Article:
The house where Christophe Plantin, lived and worked, and where he died in 1589, was turned into a museum in 1877. The house is in a remarkable state of conservation and is largely intact, making it a unique site for presenting the history of printing and typography since the 16th century. The buildings and collections were included in UNESCO's World Heritage List in 2005.
At its peak, the Plantin firm had over twenty presses and one hundred employees.
At its peak, the Plantin firm had over twenty presses and one hundred employees. In addition to printing equipment, the museum has a unique collection of several thousand punches and type matrices. These represent the work of punch-cutters such as (for the sixteenth century alone) Claude Garamont, Robert Granjon, François Guyot, Pierre Haultin, Ameet Tavernier, Guillaume I Le Bé and Hendrik Van den Keere.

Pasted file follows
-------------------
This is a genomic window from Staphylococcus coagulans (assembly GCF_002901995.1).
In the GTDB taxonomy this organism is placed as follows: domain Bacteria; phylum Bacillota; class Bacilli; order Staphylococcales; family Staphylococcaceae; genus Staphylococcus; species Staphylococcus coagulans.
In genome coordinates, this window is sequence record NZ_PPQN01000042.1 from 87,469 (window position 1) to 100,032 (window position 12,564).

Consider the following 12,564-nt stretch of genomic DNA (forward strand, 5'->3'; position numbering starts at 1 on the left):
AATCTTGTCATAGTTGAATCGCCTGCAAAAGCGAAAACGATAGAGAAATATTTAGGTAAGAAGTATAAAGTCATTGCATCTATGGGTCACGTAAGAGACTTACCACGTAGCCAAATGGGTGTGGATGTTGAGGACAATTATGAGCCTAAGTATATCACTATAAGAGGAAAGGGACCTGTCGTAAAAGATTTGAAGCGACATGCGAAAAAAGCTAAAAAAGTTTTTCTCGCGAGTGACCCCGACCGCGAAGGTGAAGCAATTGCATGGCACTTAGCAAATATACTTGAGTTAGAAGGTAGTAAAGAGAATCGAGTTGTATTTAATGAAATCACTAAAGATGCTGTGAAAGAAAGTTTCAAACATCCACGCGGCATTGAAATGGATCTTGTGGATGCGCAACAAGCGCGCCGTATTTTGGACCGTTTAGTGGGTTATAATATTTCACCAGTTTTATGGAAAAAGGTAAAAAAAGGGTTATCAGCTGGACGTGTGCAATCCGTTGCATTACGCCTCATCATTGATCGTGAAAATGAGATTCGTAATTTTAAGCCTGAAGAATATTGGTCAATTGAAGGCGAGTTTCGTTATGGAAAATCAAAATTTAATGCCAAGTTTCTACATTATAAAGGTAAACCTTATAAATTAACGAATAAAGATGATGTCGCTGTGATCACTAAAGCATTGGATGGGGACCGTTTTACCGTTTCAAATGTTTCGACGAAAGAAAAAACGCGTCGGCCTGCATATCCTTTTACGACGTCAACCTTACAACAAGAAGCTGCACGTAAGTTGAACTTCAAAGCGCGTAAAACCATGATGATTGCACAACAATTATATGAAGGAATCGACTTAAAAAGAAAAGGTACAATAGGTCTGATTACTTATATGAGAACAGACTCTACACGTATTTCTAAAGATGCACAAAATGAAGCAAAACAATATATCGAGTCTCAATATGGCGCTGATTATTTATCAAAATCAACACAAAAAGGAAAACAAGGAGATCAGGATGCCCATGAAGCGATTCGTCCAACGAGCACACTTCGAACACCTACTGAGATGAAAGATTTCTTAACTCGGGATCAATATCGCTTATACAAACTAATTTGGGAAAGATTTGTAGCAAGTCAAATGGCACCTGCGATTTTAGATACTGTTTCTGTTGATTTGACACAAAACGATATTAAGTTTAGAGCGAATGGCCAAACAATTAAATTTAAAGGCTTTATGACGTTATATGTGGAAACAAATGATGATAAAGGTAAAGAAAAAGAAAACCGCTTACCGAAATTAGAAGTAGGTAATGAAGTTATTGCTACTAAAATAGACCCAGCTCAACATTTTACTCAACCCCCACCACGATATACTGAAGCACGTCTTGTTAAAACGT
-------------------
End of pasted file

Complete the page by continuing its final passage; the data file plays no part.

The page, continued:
The museum's matrices include those for Guyot's roman typefaces. In addition, the museum has a great many type specimens and proofs. In 1905, a booklet of original typefaces printed from their punches was published. The British typographer Frank Hinman Pierpont was inspired to design a Garalde, which appeared in 1913 under the name Plantin. During the course of the 20th century, this revival was considered by some designers, Pierre Faucheux among them, as being more faithful to the original 16th century typefaces than some others that were marketed under the name of Garamond.